Product availability is the number one factor used to decide where to rent equipment, according to the Associated Equipment Distributors’ AED Rental 2006, a survey of manufacturers, dealers and end users examining rental trends in North America. The survey is intended as a status report on the rental industry and profiles aspects such as rental operations, fleet size and type, decision-making factors and characteristics of rental relationships.
Survey results indicate 87 percent of respondents consider product availabilty “very important.” This is followed closely by quality of equipment and past experience with the company, ranked “very important” by 79 percent of end users. The largest percentage of survey respondents are in excavation, followed by highway or bridge construction and building.
The survey also indicates user respondents rent from both equipment dealers and rental companies. Respondents say they most often rent 100-plus-horsepower excavators, compact excavators, crawler dozers, skid-steer loaders and motor graders from equipment dealers. On the other hand, they usually rent trenchers, rollers or compactors, aerial work platforms, scissor lifts and general construction equipment from national or regional rental companies. More than a third of end users specify a particular brand when renting dozers, loaders and excavators.
The top reasons respondents say they rent construction equipment are the same as in AED’s 2001 rental survey. They include work volume, special projects and equipment size. Factors least likely to drive equipment rental are fewer long-term projects, tax law considerations and decreased fleet size.
Ninety-nine percent of equipment dealers who responded to the survey say they are in the rental business. Only 6 percent have separate locations for sales and rental – down from 20 percent in 2001.
Rental companies are diversifying their rental fleets. Sixty-six percent of rental company respondents are adding new brands, 74 percent are adding new equipment sizes and 79 percent are adding new equipment types. Overall fleet size is also growing – 85 percent say they will increase the size of their fleets in 2006.
The number of manufacturers who sell direct to national and regional rental companies has declined slightly – 69 percent in 2006 compared with 71 percent in 2001. Just 36 percent of manufacturers compensate dealers for direct sales to rental companies.
For more information on the survey or to obtain a copy of the report, visit this site.
United Rentals offering trench safety training
United Rentals now offers “Excavation Safety for Competent Person” training at more than 60 trench safety branches in the United States and Canada.
Paul McDonnell, vice president, trench safety, pump and power for United Rentals, says customers who take part in the program receive instruction on OSHA requirements including various types of trench safety equipment, procedures for visual and manual soil testing, identification and control of hazardous conditions, proper safety procedures for work near underground utilities and OSHA jobsite inspection procedures. OSHA mandates every excavation project has a trained person on site to oversee safe work practices.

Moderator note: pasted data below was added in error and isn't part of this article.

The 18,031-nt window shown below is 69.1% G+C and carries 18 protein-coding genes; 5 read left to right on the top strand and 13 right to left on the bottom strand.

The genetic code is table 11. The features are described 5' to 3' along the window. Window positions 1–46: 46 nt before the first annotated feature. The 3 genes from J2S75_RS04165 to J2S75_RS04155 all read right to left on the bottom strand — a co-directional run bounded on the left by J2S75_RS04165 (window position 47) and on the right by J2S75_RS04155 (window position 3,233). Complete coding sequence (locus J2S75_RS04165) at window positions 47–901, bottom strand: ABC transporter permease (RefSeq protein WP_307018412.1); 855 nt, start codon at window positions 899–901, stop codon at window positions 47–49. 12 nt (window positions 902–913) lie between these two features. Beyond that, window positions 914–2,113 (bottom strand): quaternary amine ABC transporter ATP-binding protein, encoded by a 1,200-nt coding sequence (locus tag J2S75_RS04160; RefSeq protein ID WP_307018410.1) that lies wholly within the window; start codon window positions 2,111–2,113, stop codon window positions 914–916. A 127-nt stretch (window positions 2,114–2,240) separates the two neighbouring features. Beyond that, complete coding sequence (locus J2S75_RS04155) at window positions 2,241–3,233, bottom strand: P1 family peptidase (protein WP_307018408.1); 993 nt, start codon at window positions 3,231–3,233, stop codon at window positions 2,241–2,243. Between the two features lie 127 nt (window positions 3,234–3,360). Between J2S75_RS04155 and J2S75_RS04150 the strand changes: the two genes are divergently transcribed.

The classes, held on the first Friday of each month, are conducted by company trench safety employees. “All of our instructors are site-savvy, meaning they have hands-on, in-ground construction experience,” McDonnell says. “Our trainers also stay current on local, provincial, state, federal and regulatory issues that affect trench safety work.”
McDonnell says the program also offers a consistent training format, which is important to a company that moves around the region or country. Trainers at each location can answer questions about many kinds of trench safety equipment, including new technology.
Offered in both English and Spanish, the classes last approximately six hours and generally have about 20 participants, depending on location. To take the class, contact any United Rentals trench safety branch or call 1-800-UR RENTS.
Volvo Rents planning North American expansion
With equipment rental industry revenue expected to top $28.4 billion in 2006, Volvo Rents is planning an increase in number of store locations. The company recently opened its 70th North American store in San Antonio, Texas, but according to Nick Mavrick, vice president, global strategy and marketing for Volvo Rents, more locations are on the way. “We have a backlog of 57 stores under contract to be opened in the next three to four years,” Mavrick says. “And we plan to open between 20 and 25 stores next year.”
An increase in the number of customers is spurring growth. In 2003, Volvo Rents had 26,000 customers, but passed the 100,000th customer mark by August 2006. Mavrick credits their business model for Volvo Rents’ success. “All of our locations are franchises and many of our customers are owner-operated companies, so they’re dealing with each other on an owner-to-owner basis,” he says.
And the overall industry outlook is also driving growth, Maverick says. Industry surveys project revenue will steadily increase over the next few years, reaching $32 billion in 2009 (see chart below). Mavrick says the company expects revenue for the 2006 fiscal year to increase substantially over Volvo Rents’ $144 million revenue for the 2005 fiscal year.